by Jeremiah Bartram on 25/01/10 at 7:23 am
Then he began to say to them, “Today this scripture has been fulfilled in your hearing.” All spoke well of him and were amazed at the gracious words that came from his mouth. They said, “Is not this Joseph’s son?” He said to them, “Doubtless you will quote to me this proverb, ‘Doctor, cure yourself!’ And you will say, ‘Do here also in your hometown the things that we have heard you did at Capernaum.’” And he said, “Truly I tell you, no prophet is accepted in the prophet’s hometown. But the truth is, there were many widows in Israel in the time of Elijah, when the heaven was shut up three years and six months, and there was a severe famine over all the land; yet Elijah was sent to none of them except to a widow at Zarephath in Sidon. There were also many lepers in Israel in the time of the prophet Elisha, and none of them was cleansed except Naaman the Syrian.” When they heard this, all in the synagogue were filled with rage. They got up, drove him out of the town, and led him to the brow of the hill on which their town was built, so that they might hurl him off the cliff. But he passed through the midst of them and went on his way. Luke 4, 21-30; reading for Sunday, January 31.
NRSV: Jesus gives examples showing that “foreigners sometimes experienced God’s aid when Israel did not.” V. 28: “The hostile reaction comes in response to Jesus’ references to Gentiles, not to his apparent messianic claims (v.21).
Hardy makes the interesting observation that “there is no obvious reason why these people would have thought of casting this well-known proverb in Jesus’ teeth” – but that the taunt was thrown at him later, during his crucifixion (Mt. 27,42). He thinks that Luke is using this scene as a “trailer” for the treatment Jesus was to receive elsewhere. Likewise, he notes that the two Old Testament examples cited by Jesus – which so enrage the crowd – are more relevant to his later activity than to the present situation.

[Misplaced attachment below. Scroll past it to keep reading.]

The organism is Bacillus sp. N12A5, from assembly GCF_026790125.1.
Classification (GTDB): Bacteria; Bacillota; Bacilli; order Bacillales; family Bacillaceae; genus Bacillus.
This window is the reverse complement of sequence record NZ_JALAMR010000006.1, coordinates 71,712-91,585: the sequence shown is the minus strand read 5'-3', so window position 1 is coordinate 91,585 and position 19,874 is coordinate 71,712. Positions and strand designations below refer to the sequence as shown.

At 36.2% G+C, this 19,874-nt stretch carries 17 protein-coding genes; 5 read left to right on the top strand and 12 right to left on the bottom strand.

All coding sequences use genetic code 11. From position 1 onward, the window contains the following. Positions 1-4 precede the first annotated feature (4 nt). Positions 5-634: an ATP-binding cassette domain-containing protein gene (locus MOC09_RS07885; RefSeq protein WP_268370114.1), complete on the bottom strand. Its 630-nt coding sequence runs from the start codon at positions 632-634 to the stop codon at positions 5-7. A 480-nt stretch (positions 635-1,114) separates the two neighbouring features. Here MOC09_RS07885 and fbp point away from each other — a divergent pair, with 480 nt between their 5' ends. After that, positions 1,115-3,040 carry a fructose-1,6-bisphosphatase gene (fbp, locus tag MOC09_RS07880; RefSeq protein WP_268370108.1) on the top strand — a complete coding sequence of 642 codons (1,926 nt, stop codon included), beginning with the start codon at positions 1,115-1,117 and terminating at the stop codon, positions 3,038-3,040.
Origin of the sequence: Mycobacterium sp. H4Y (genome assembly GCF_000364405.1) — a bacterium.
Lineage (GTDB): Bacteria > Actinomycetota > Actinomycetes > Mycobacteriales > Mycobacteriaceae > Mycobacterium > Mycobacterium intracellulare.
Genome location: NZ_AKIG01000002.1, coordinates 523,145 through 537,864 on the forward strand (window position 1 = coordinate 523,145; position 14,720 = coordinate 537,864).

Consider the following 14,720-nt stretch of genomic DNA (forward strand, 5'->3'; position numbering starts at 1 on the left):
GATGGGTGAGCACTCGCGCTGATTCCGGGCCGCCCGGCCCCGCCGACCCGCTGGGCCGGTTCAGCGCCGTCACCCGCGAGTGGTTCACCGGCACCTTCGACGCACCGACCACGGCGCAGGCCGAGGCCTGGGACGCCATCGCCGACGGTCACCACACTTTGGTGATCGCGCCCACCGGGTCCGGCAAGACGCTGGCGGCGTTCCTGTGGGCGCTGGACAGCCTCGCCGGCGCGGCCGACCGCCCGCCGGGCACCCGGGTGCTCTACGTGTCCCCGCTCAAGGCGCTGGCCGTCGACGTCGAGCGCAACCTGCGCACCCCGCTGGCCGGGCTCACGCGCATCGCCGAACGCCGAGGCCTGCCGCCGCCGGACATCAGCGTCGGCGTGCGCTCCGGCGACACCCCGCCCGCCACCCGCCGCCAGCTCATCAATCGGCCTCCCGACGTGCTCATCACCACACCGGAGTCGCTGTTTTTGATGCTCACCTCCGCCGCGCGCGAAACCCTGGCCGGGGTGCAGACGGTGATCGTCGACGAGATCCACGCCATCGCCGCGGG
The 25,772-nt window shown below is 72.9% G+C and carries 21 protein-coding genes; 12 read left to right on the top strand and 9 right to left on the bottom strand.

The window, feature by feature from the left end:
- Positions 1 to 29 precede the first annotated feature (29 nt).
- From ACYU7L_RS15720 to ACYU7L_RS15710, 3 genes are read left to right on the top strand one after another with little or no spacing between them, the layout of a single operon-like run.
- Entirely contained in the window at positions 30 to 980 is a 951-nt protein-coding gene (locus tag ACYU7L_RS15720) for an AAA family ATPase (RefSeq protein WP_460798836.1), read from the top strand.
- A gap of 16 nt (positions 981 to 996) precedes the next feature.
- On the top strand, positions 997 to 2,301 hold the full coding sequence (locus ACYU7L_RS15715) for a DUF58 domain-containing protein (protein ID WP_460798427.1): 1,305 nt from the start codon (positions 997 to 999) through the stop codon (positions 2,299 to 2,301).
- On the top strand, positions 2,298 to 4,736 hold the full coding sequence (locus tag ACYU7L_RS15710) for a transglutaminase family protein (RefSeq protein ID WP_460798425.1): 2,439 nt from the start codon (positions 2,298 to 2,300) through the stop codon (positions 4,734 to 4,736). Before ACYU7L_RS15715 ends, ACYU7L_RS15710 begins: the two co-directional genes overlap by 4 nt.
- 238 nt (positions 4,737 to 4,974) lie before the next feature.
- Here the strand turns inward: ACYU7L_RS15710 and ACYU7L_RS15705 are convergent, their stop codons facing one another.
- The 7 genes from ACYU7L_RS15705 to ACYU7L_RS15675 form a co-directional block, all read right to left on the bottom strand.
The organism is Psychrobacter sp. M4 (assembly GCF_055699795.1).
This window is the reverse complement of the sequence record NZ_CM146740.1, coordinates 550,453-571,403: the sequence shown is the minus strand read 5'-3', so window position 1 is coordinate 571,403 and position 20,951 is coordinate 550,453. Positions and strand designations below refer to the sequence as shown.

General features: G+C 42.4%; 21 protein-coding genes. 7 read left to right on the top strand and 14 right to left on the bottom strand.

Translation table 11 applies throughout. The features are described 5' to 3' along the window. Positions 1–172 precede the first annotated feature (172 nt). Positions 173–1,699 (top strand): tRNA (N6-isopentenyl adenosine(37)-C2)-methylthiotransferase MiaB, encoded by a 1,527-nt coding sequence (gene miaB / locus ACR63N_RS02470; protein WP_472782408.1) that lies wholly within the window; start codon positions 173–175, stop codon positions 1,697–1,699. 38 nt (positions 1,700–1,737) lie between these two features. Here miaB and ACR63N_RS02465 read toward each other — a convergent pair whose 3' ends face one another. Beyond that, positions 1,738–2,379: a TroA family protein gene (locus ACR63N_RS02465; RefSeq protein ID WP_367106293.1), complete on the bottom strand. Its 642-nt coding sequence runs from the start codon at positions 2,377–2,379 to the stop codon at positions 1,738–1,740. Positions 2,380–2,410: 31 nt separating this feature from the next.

Those two examples: Elijah, the widow of Zarephath and her son survive a famine because God miraculously extends her meager supply of flour and oil to feed them all (1Kings 17); and Naaman, a Gentile military commander, is healed of his leprosy when he follows Elisha’s instructions and bathes seven times in the Jordan (2Kings 5).
Hugues Cousin (in Les evangiles, texts et commentaries) explains that the gospel of Luke is an integrated, carefully structured work of art, written by a well-educated pagan convert; and that Luke belonged to the generation after Jesus and his first companions, never having known them directly. He also wrote the Acts, and intended it as an integral part of his gospel; he may have been a companion of Paul, although that is not certain.
Gospel for gays
Luke’s account of this episode is completely different from the other synoptic gospels, which have Jesus returning to his hometown, not at the outset of his public ministry as is the case here, but after he has gathered disciples and attracted considerable renown as a teacher and wonder-worker.
In Matthew and Mark, the people among whom he grew up cannot believe in him; he marvels at their unbelief, and can do no great work among them, precisely because of their lack of faith. Neither writer includes the self-revelatory episode in the synagogue, the passage from Isaiah which was the focus of last week’s reading, or the fury of the crowd recorded by Luke.
As Hardy notes, the comment Luke ascribes to Jesus, “Doubtless you will quote to me this proverb, ‘Doctor, cure yourself!’” comes out of nowhere. In fact, up to that moment, people are impressed with him. Why is Jesus so defensive?
And then, Jesus deliberately provokes them. Again, there seems no reason for this, arising from the actual scene in the synagogue of Nazareth.
Why refer to two miracles performed by the great prophets Elijah and Elisha, signs that favored foreigners, people who were not members of the chosen people?